Biogeographic deconstruction of phylogenetic and functional diversity provides insights into the formation of regional assemblages
EntityUAM. Departamento de Ecología
PublisherJohn Wiley & Sons Ltd on behalf of Nordic Society Oikos
10.1111/ecog.06140Ecography 2022.5 (2022): e06140
ISSN0906-7590 (print); 1600-0587 (online)
SubjectsAlpine Environment; Angiosperm; Biogeography; Biomass; Evolutionary Biology; Macroecology; Phylogenetics; Phylogeny; Biología y Biomedicina / Biología
Rights© 2022 The Authors
Esta obra está bajo una Licencia Creative Commons Atribución 4.0 Internacional.
Evolutionary history and environmental filtering shape the phylogenetic and functional structure of regional assemblages. However, detecting the footprint of such eco-evolutionary drivers is challenging because these may often counter each other's signature. Here, we examined whether a biogeographic deconstruction approach of phylogenetic (PD) and functional diversity (FD) patterns may help in identifying eco-evolutionary signals in extant regional assemblages. As model system, we used forest understorey angiosperms found in three regions of Italy (Alpine, Mediterranean, Continental). We quantified PD and FD of all species inhabiting the three regions (regional assemblages). Then, we computed PD and FD for the subsets of species restricted to each region (biogeographic elements), also examining diversity patterns of species found across the three regions (widespread element). We used aboveground and belowground traits capturing major plant functions to calculate FD. Additionally, we assessed FD patterns decoupled from phylogeny. We found that species restricted to climatically harsh regions (Alpine and Mediterranean elements) were phylogenetically and functionally clustered, whereas widespread species were characterised by overdispersion. Species confined to the climatically intermediate (Continental) region were randomly sorted. By including all species occurring within a region, the patterns found for the region-restricted species blurred. Phylogenetically decoupled FD patterns were qualitatively similar to non-decoupled ones with the exception of the Alpine element, where we detected a clear signature of functional differentiation between closely related species. This suggests that recent speciation events contributed to shaping the Alpine flora. Compared to the belowground compartment, aboveground traits showed a more coherent pattern with that of all-trait FD – likely because most biomass is allocated aboveground in forest understoreys. This biogeographic deconstruction study illustrates which type of eco-evolutionary insights can be gained by implementing multifaceted and integrated approaches at the macroecological scale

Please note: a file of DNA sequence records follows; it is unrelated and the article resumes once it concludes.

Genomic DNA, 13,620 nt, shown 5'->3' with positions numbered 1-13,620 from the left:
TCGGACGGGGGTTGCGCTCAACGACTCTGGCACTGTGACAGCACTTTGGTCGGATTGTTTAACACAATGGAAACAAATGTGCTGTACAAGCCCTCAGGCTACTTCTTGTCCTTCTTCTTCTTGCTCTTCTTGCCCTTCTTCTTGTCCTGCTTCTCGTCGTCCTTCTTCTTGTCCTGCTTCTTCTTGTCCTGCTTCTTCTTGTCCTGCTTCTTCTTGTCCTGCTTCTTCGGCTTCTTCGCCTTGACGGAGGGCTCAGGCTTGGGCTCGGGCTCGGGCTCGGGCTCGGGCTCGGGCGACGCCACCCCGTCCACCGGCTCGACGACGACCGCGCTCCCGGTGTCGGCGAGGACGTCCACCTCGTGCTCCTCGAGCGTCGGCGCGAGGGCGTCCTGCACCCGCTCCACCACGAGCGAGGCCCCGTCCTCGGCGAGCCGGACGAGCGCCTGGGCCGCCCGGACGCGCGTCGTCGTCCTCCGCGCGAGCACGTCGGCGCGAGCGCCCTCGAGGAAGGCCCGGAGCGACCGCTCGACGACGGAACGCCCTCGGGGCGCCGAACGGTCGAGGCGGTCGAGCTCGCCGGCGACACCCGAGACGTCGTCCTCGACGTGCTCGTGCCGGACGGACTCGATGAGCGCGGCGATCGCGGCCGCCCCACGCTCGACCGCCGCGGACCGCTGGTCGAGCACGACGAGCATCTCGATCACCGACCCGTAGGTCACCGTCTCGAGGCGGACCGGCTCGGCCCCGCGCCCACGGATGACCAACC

Google Scholar:Molina Venegas, Rafael - Ottaviani, Gianluigi - Campetella, Giandiego - Canullo, Roberto - Chelli, Stefano
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